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Finding the period of a simple pendulum given angular acceleration

  1. Dec 23, 2011 #1
    1. The problem statement, all variables and given/known data
    A physical pendulum oscillates through small angles about the vertical with the angle, measured in radians, obeying the differential equation d2θ/dt2 = -4πθ. What is the period of the oscillation?


    2. Relevant equations
    T = 2π √(L/g)


    3. The attempt at a solution
    I attempted to integrate twice which should give me θ. This did not work, though, because the acceleration is defined by θ.

    Thanks!
     
  2. jcsd
  3. Dec 23, 2011 #2

    BruceW

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    Homework Helper

    try to think of a function which you could use for theta. (i.e. a substitution)
     
  4. Dec 23, 2011 #3
    I am trying to think...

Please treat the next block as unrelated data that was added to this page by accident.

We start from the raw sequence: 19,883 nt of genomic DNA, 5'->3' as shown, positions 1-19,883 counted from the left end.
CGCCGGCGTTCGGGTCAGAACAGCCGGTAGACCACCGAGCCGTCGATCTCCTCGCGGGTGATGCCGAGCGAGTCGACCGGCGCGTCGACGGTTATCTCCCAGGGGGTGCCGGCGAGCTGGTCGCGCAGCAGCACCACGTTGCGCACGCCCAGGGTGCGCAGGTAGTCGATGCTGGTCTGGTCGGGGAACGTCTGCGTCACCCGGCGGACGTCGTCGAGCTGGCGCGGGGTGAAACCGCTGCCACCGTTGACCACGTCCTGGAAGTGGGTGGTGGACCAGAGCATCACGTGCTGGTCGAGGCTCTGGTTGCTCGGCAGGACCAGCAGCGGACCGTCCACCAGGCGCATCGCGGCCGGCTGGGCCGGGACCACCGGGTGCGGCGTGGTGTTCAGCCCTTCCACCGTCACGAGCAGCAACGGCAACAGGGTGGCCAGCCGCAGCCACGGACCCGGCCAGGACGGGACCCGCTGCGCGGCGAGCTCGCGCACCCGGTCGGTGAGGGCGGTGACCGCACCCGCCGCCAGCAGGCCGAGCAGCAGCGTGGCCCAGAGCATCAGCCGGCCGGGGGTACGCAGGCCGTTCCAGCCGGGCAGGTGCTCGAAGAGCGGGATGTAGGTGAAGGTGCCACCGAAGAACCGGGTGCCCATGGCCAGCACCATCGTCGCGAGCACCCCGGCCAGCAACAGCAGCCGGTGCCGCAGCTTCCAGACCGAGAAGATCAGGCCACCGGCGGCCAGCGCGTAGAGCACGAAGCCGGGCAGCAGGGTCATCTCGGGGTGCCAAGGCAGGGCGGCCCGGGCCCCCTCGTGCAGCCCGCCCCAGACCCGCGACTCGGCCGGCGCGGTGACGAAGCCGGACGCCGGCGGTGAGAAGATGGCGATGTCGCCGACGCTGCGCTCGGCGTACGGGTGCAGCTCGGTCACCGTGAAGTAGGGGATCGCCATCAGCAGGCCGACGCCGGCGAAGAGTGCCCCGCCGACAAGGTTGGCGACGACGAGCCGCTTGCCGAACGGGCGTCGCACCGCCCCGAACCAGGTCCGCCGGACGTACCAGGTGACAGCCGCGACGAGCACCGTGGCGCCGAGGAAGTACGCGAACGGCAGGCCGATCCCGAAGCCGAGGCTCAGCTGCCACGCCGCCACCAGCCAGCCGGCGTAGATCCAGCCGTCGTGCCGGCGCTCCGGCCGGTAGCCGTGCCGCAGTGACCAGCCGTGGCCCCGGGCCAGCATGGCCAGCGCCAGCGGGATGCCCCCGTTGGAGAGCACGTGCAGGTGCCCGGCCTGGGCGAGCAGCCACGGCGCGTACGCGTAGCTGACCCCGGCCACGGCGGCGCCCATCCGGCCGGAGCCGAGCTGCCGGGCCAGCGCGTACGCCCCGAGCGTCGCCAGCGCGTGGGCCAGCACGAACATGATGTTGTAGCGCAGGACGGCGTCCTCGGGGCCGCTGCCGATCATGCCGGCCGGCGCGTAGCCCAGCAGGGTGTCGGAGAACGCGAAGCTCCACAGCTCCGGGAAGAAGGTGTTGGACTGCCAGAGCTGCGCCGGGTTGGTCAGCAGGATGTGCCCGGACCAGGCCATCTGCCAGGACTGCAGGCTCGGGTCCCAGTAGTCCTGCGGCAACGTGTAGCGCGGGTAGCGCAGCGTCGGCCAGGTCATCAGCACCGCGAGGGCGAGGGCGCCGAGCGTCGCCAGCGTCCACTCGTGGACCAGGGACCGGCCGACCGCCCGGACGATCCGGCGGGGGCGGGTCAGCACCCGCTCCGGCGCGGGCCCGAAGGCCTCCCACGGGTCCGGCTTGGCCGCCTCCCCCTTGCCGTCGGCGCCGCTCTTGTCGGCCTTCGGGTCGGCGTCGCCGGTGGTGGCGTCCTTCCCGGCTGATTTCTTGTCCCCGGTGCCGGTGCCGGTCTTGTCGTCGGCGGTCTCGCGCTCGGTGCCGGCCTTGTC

θ = acos(H/L)
    But I don't think that's what you're thinking of.

    Another hint please?
     
  5. Dec 23, 2011 #4

    I like Serena

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    Homework Helper

    The differential equation for a pendulum (that belongs to your relevant equation) is:
    $${d^2\theta \over dt^2} + {g \over L}\theta=0$$
    (See http://en.wikipedia.org/wiki/Pendulum_(mathematics).)

    Perhaps you can match that with your differential equation?


    Otherwise you would need to learn how to solve the DE...
     
  6. Dec 23, 2011 #5
    So from there,
    [itex]-4\pi\theta + {g \over L}\theta=0[/itex]

    [itex]{L \over g}={1 \over 4\pi}[/itex]

    [itex]T=\sqrt{4\pi^{2} \over 4\pi}[/itex]

    [itex]T=\sqrt{\pi}[/itex]

    Which is the answer! Thanks!
     
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